PhD Candidate, the University of Texas at Austin
Magnetless Circulators Based on Linear Time-Varying Circuits, 2015-Present
The realization of high-performance magnetless circulators is crucial to enable full-duplex communication which would revolutionize the wireless industry for it doubles the capacity of the entire EM spectrum compared to currently deployed TDD and FDD systems in addition to offering many benefits at the network and physical layer levels. These three-port non-reciprocal components not only can provide the first critical 20-30 dB of the total required self-interference cancellation, thus significantly relaxing the design of the following layers of isolation based on mixed-signal and DSP techniques, but they also permit the use of a single antenna for both the TX and the RX nodes while maintaining an aggregated insertion loss less than 3 dB. Since 2015, I have been leading the efforts in Prof. Andrea Alu's research group at the University of Texas at Austin to develop magnetless circulators (and other non-reciprocal components) based on linear time-varying circuits. Our efforts since then have led to many new discoveries, gaining the interest of several companies, funding agencies, and research groups at top-tier universities. These efforts are summarized as follows:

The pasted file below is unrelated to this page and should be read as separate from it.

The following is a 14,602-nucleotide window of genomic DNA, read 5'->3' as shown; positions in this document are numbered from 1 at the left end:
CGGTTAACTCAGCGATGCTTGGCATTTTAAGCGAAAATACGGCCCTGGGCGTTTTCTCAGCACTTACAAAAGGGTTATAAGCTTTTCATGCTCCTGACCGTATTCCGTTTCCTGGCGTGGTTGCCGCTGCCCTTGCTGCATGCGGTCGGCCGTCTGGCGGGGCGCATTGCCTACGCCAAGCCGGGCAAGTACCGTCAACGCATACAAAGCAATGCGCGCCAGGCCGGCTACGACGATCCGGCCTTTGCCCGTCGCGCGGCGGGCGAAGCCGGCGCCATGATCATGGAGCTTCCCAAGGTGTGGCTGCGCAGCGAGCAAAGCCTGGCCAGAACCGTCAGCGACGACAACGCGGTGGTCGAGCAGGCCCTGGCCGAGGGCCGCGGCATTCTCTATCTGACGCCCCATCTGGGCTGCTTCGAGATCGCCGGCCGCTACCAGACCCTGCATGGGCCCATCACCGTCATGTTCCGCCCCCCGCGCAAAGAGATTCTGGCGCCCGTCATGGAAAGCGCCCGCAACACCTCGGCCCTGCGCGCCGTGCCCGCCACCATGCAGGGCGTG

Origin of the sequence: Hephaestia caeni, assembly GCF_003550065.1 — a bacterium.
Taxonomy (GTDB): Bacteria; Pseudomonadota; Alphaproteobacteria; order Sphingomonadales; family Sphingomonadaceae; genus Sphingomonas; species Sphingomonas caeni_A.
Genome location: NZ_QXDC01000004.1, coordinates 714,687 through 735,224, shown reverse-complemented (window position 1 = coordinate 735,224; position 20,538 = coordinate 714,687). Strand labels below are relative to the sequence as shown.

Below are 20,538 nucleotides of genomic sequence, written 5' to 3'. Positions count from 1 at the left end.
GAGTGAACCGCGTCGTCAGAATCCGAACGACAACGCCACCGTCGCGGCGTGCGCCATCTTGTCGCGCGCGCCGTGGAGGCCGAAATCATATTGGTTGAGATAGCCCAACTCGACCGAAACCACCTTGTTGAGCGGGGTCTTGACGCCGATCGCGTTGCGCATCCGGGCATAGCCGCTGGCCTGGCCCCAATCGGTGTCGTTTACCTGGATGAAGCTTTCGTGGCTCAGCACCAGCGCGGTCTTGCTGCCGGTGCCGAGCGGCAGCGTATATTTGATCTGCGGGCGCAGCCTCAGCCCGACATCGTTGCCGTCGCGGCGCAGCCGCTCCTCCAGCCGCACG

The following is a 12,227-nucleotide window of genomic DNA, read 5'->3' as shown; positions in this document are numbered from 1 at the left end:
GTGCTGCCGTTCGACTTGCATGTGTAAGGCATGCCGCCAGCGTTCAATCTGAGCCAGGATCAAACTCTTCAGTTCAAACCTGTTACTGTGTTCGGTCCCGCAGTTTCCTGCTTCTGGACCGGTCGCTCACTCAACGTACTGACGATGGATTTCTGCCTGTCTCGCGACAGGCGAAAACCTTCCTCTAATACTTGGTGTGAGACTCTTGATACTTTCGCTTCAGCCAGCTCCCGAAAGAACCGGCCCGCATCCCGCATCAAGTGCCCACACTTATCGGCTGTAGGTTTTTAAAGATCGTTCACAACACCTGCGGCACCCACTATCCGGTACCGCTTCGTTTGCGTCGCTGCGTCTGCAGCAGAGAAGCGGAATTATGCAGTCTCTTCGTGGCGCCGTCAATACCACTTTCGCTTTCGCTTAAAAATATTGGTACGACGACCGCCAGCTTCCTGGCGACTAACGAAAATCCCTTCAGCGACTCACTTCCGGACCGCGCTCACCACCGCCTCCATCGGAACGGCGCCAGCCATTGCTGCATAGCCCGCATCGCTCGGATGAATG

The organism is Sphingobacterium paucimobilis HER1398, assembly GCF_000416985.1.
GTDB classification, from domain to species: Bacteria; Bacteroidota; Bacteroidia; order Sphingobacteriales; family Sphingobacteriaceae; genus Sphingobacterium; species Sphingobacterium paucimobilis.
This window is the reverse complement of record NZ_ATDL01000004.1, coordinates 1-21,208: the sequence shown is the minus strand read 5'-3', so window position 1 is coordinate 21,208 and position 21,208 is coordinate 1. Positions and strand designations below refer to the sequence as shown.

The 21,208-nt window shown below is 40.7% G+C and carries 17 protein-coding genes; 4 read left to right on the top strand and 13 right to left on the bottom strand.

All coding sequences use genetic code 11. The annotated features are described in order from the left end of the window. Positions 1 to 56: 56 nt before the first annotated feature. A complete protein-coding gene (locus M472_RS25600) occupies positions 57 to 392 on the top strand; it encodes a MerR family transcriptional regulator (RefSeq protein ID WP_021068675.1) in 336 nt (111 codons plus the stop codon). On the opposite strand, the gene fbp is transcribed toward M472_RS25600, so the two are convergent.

- Single-Ended STM Circulators
In this project, we developed two entirely-new magnetless circulator circuits from basic physics to optimal implementation at radio frequencies. These circuits are based on connecting three bandpass or bandstop resonators in either a wye or a delta topology, respectively, and modulating their natural oscillation frequencies with signals having the same frequency and amplitude but their phases increase by 120 deg in a particular direction. Such modulation scheme provides a preferred sense of precession for the rotating modes supported by the resonant network, thus lifting their degeneracy and allowing them to destructively interfere at one port and sum up at the other in a cyclic-rotating fashion, which yields the operation of a circulator. The experimental validation of the bandstop/delta, or delta for short, topology resulted in the first watt-level magnetless circulator thus enhancing the power handling of such components by orders of magnitude compared to previous works.